Tim Berners-Lee: Net Access Should Be a Basic Right

Access to the Internet should be recognized as a "basic human right," and more needs to be done to ensure that access isn't threatened by online traffic discrimination, censorship, spying or abuse of women and other marginalized groups, according to Web inventor Tim Berners-Lee. He made those remarks upon launching the World Wide Web Foundation's 2014-15 Web Index report on the Internet and its impacts on society, the economy and politics.

Established by Berners-Lee, the foundation has published its Web Index annually since 2012. This year's report finds that the Internet is becoming less free and more unequal for those who can access it. It also notes that the majority of people on Earth -- 4.3 billion, or 60 percent of the global population -- cannot yet get online at all.

"We can't take the equalising power of the Internet for granted," the report's executive summary says. "Current trends suggest that we now stand at a crossroads between a Web 'for everyone,' which strengthens democracy and creates equal opportunity for all, or a 'winner takes all' Web that further concentrates economic and political power in the hands of a few."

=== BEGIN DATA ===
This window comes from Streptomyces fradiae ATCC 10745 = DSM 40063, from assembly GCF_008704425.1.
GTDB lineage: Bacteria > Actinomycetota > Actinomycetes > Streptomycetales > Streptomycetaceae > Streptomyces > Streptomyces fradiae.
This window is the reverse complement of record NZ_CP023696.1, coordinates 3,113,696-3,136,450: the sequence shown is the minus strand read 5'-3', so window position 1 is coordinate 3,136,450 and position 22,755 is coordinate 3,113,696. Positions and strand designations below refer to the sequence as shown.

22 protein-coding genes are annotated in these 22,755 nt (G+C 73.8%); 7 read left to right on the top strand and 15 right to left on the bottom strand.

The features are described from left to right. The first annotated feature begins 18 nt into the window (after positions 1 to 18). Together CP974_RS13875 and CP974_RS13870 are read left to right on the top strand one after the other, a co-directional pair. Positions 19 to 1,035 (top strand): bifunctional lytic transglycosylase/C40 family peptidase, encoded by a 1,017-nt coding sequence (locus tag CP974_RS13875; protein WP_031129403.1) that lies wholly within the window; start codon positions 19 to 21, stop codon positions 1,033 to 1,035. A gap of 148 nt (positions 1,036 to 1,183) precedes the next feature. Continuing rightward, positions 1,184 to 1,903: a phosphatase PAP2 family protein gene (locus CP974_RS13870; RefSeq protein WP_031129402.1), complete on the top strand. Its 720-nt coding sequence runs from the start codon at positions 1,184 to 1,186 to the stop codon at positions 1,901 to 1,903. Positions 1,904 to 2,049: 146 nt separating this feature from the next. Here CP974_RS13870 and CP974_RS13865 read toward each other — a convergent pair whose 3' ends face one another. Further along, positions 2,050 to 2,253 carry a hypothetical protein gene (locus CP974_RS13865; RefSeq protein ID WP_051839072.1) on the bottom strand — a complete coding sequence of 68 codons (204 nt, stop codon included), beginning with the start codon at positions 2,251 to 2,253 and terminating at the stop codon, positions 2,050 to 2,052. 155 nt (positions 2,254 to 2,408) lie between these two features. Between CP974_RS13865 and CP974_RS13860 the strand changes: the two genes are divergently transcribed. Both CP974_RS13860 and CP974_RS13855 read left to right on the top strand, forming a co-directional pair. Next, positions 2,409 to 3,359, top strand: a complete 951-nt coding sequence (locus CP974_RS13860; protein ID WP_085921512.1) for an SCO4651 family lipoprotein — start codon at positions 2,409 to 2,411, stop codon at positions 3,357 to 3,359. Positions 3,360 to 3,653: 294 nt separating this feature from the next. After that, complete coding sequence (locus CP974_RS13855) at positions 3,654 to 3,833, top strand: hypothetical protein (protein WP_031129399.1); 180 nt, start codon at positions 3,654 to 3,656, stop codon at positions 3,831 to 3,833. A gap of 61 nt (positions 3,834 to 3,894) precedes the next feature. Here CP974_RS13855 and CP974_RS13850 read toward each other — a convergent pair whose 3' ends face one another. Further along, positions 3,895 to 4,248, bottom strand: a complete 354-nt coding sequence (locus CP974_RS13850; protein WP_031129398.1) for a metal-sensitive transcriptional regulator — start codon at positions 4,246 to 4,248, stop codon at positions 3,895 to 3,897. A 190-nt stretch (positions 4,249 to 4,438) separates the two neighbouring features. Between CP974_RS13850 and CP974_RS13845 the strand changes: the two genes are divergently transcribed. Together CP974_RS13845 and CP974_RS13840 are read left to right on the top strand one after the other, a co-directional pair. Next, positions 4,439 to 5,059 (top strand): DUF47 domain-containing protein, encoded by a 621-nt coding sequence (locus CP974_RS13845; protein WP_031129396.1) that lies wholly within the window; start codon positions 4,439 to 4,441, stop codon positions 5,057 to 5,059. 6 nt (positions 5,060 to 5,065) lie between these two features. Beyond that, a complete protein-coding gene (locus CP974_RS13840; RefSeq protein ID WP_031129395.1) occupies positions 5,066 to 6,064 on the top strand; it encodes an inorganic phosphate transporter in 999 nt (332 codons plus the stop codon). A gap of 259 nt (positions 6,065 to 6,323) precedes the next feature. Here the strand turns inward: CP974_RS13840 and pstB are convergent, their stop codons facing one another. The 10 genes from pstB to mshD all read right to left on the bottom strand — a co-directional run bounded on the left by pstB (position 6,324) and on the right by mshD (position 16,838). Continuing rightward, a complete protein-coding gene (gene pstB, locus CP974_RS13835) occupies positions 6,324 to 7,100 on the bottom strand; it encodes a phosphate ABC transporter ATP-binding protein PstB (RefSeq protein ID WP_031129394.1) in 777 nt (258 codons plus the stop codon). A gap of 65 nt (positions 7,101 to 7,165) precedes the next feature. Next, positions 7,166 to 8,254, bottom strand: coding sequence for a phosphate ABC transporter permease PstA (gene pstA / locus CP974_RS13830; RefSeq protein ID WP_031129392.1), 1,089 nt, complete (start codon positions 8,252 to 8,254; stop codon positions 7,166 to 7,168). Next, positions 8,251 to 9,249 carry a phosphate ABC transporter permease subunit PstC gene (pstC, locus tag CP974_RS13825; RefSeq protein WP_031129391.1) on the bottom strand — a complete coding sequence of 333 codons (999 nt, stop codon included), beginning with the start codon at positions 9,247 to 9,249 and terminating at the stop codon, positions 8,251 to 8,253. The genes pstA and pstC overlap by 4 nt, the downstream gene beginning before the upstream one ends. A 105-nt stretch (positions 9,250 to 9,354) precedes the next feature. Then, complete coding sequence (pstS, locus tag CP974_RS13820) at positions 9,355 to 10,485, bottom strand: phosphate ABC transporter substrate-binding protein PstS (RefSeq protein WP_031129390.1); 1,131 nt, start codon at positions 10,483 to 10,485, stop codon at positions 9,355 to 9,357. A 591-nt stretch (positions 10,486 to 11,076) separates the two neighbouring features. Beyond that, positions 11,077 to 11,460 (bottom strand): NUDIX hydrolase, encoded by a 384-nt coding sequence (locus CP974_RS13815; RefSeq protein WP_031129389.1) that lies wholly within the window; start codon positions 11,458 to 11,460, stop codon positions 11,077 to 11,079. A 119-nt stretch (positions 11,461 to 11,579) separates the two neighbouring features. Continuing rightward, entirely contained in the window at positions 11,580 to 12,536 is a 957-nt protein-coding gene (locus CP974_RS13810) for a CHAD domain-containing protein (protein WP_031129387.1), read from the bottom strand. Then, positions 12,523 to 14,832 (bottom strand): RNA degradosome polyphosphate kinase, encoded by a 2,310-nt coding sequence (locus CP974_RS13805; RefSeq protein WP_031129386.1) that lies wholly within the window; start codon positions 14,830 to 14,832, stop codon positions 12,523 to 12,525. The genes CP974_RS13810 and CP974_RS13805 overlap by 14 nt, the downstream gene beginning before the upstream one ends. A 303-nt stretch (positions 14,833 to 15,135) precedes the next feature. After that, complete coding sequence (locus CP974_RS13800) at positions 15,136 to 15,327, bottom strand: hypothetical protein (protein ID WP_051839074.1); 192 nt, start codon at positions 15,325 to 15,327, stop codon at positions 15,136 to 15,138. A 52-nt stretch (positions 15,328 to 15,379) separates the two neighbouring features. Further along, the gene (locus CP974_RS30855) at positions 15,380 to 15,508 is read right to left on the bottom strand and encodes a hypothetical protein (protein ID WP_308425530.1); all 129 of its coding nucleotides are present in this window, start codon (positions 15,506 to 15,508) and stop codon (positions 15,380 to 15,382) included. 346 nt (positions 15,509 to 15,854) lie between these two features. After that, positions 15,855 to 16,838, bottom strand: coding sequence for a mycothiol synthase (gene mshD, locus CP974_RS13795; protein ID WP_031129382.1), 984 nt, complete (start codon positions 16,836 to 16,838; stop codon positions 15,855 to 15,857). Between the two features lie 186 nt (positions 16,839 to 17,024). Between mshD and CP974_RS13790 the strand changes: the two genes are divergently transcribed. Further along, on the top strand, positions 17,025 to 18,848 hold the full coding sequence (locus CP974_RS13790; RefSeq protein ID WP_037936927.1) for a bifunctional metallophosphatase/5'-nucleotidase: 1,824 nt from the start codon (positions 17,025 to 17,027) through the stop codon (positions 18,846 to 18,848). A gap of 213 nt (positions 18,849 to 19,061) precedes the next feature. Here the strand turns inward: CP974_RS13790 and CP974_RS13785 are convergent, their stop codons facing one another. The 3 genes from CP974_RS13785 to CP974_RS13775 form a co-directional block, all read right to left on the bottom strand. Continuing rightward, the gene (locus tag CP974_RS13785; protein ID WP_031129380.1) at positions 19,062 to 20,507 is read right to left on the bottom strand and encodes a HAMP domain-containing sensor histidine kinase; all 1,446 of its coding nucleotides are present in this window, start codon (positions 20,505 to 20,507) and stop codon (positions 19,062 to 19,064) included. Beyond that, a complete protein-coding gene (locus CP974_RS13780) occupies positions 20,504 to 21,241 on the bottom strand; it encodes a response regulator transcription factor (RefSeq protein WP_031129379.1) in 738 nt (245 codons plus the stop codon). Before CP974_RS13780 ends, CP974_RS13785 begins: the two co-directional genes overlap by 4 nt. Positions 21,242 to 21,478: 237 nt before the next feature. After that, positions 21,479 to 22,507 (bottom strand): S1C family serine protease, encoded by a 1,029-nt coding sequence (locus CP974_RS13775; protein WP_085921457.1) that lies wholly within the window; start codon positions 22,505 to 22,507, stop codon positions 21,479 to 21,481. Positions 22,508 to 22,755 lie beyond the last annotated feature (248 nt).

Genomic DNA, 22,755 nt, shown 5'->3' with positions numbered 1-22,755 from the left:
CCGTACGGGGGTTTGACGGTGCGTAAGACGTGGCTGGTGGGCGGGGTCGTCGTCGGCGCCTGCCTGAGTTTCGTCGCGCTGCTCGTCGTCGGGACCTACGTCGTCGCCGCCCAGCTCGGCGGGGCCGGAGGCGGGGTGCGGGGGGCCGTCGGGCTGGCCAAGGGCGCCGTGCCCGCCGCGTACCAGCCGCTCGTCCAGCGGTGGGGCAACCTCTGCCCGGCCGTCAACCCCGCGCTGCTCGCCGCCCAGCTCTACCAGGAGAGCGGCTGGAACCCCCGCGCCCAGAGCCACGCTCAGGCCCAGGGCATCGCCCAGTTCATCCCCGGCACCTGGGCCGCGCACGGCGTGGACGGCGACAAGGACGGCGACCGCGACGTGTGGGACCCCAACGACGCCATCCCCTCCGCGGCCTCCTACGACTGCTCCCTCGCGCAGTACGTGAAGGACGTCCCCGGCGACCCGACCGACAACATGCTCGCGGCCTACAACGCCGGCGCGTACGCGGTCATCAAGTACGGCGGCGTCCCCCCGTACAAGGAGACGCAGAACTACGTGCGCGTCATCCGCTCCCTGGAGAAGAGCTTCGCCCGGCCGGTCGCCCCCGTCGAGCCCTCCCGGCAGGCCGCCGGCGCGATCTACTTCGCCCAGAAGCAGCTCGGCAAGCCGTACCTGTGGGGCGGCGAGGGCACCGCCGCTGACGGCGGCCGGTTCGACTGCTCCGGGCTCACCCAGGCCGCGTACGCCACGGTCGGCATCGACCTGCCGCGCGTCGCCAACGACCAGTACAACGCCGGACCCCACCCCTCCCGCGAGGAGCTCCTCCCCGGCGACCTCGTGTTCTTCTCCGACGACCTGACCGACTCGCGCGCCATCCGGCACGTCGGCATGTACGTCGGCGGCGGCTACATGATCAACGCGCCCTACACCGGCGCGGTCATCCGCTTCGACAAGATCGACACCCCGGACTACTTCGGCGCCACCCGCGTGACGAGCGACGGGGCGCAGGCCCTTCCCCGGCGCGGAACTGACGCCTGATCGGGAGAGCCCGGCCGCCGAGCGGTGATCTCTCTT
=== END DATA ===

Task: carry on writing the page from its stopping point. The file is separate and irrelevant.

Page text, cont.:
Denmark Tops the List

The 2014-15 Web Index ranks 86 countries according to four key characteristics: infrastructure and education that supports universal access to the Internet; online privacy and freedom of expression; availability of content that is relevant to users in languages and platforms they can understand; and empowerment, which assesses how the Web can help users foster positive changes in society, the economy, politics and the environment.

The top 10 countries with the greatest overall scores in those areas are 1) Denmark, 2) Finland, 3) Norway, 4) the UK/Northern Ireland, 5) Sweden, 6) the U.S., 7) Iceland, 8) South Korea, 9) the Netherlands, and 10) Belgium. The lowest-ranked countries included 77)...

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